6 Mar

What I’m working on is more important than what you have to say.

“Hey Nathan, do you have a minute?”

It’s a simple question. Who can’t spare a minute, right? Well, I wanted to respond by asking what made them so certain their need was more important than what I was working on. I was fixing bugs for tomorrow’s software release, they had a question about a project we planned to start in another week. It was a fair question and I was happy to help, but it made me think:

By interrupting someone you are saying that what you have or need is definitely more important than whatever they are working on at that time. So why do we encourage this kind of interruption?

With open office plans companies strive to break down walls and put employees closer together (i.e. save money). The proposed reason is more collaboration. Instead of more collaboration let’s strive for better collaboration.

So far all this collaboration (it is starting to sound like a buzz-word now…) has been active. Meetings, phone conversations, hallway chats, and desk drive-bys. Personally, in almost all cases, I prefer passive collaboration.

Passive collaboration says “I value your time, help me when it is convenient for you.”

Send an email, post to Basecamp, use a chat tool like Skype, or something custom like P2. All of these don’t require an immediate response. Rather than a co-worker demanding your attention right that moment, they can ask a question and you can respond when you are ready. That’s passive collaboration. Slower and more deliberate.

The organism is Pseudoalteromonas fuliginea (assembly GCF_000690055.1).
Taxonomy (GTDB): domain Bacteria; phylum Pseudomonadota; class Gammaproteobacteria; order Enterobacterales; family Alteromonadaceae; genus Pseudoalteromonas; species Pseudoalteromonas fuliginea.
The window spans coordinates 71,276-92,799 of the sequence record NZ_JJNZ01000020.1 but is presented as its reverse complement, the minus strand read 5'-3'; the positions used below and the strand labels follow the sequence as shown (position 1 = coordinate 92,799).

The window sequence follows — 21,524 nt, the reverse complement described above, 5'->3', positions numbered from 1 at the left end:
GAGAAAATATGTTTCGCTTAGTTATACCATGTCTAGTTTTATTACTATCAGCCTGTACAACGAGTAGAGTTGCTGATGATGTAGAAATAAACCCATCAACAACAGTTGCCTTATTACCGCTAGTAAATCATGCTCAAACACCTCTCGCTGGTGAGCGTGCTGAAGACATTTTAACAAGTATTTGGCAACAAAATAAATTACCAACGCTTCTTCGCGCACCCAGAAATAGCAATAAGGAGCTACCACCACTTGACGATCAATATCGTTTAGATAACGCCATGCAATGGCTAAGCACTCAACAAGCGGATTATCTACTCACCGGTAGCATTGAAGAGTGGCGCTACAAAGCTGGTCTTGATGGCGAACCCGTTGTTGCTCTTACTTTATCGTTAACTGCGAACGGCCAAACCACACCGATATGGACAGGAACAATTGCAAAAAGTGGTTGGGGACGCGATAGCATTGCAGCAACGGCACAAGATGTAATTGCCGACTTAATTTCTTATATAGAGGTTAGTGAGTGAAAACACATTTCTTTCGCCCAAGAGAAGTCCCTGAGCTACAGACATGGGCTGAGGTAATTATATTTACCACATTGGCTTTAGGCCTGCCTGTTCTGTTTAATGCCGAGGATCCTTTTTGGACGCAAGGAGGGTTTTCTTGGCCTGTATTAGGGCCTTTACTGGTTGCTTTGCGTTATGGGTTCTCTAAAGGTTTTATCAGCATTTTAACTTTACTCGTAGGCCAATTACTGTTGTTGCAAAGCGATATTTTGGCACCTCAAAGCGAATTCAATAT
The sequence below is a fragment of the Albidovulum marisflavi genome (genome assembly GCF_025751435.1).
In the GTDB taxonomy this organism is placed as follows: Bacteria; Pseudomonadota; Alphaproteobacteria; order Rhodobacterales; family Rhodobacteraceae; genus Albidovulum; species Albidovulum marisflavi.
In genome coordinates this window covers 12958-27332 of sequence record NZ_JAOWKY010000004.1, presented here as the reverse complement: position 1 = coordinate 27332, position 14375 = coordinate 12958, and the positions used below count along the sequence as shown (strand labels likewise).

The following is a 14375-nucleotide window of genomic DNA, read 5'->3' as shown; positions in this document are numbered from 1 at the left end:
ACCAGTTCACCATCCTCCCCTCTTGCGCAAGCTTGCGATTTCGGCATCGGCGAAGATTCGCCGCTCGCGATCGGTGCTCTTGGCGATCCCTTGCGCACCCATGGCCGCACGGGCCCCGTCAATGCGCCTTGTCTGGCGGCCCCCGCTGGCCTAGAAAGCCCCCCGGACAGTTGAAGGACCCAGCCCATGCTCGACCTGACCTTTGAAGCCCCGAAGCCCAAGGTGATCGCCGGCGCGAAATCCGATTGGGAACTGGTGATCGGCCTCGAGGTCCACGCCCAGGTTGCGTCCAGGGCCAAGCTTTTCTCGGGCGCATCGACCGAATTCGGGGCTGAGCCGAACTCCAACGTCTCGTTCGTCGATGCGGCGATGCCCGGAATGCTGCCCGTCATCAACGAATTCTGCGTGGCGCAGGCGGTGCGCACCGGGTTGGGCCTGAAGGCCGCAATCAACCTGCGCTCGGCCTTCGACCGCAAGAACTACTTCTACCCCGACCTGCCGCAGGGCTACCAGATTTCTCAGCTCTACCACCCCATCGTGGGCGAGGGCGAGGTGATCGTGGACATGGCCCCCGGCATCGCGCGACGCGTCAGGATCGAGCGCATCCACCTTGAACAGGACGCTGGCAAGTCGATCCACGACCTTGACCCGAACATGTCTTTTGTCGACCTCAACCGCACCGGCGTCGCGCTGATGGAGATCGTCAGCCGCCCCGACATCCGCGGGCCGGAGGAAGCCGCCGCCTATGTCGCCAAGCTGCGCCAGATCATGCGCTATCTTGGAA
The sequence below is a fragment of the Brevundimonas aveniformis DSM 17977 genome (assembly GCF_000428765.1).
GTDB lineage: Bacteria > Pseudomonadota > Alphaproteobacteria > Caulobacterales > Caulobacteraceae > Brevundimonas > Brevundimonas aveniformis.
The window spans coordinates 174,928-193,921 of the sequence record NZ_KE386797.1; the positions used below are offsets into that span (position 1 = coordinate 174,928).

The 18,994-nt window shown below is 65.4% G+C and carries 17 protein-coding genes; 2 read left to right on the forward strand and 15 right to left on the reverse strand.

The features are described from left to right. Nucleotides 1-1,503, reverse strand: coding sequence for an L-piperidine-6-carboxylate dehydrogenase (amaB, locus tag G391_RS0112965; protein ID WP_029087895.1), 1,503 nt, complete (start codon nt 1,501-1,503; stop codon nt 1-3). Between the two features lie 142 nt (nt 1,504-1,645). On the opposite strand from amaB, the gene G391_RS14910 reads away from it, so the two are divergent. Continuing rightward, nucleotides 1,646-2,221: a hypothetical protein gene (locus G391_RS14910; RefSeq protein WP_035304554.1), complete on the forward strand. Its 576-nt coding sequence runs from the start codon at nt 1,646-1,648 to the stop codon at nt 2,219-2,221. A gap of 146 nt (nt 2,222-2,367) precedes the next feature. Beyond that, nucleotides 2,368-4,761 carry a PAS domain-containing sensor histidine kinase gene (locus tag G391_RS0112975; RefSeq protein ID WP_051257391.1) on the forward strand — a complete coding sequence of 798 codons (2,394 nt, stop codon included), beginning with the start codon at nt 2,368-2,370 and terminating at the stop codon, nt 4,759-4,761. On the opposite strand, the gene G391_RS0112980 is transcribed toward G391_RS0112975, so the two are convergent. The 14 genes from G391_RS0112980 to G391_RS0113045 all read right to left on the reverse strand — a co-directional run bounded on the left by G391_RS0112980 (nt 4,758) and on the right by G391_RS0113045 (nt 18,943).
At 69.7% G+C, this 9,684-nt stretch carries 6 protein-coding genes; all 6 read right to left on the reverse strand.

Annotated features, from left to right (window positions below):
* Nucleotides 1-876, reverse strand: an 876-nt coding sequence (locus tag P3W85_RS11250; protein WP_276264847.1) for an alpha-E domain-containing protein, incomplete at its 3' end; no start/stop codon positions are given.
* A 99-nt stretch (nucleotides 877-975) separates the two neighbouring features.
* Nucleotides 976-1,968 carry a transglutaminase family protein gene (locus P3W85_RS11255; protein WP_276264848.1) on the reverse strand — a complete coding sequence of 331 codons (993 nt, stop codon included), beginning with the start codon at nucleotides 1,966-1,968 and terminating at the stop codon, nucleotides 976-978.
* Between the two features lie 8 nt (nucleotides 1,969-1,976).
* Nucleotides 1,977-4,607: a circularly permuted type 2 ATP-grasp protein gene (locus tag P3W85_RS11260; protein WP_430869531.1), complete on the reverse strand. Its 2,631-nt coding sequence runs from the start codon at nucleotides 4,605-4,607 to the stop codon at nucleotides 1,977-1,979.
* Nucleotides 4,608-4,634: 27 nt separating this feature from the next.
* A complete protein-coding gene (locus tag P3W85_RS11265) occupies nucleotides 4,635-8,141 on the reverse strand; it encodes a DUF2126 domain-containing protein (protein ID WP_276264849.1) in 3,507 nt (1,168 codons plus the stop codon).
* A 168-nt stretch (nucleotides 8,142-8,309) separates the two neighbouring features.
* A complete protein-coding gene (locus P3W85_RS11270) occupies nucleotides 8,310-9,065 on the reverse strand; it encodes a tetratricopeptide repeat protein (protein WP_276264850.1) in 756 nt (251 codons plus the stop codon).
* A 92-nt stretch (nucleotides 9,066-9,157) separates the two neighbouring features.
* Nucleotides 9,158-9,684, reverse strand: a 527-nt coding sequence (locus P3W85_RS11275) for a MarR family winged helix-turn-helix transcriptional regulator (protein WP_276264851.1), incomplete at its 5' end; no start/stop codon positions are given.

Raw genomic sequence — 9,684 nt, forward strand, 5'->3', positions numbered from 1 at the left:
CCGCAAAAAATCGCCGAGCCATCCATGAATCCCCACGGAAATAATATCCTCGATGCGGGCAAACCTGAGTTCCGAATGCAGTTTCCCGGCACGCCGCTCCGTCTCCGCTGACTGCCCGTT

When it comes time to respond to that co-worker you may have a message from them already saying, “Nevermind, I figured it out.” If you take away someone’s instant help they instantly become smarter and more capable of solving problems on their own. If it truly is important or that difficult they will wait for your response, but in many cases the slight delay caused them to turn to Google and solve the issue on their own.

Meetings and phone calls have their place and are quite useful, but it is time you started using other means of collaboration. Think twice before you pick up the phone or walk over to a co-workers desk. Remember to value their time.


Enjoyed the article? Follow me on Twitter or with RSS.

One Response to “What I’m working on is more important than what you have to say.”

  1. I think of this in terms of synchronous and asynchronous communications. F2F is inherently synchronous. IM is semi-synchronous. Email is more asynchronous, but tends to drag in other people who get stuck on long chains they’re not interested in.

    The thing is, F2F and other synchronous forms can have very high bandwidth, with bandwidth multipliers when other people are involved (or even in earshot). And this can be more important when there are organizational boundaries interfering with the free flow of information. When working in the enterprise, I’ve learned the value of creating a weekly cross-functional technical standup that is basically a manager-free zone, and with little or no agenda. Just get the technical people from all the different teams in the same room, talking about their issues and concerns and what not. An ENORMOUS amount of hard communication work can get resolved in these meetings. And because they’re scheduled (albeit on “Manager schedule”, not “Maker schedule”), other discussions that might be interrupts instead get delayed for that meeting.

    There is no right answer, really. Synchronous interruptions impede the free flow of work. Asynchronous communication reduces bandwidth and adds latency. Which is right is situational.

Leave a Reply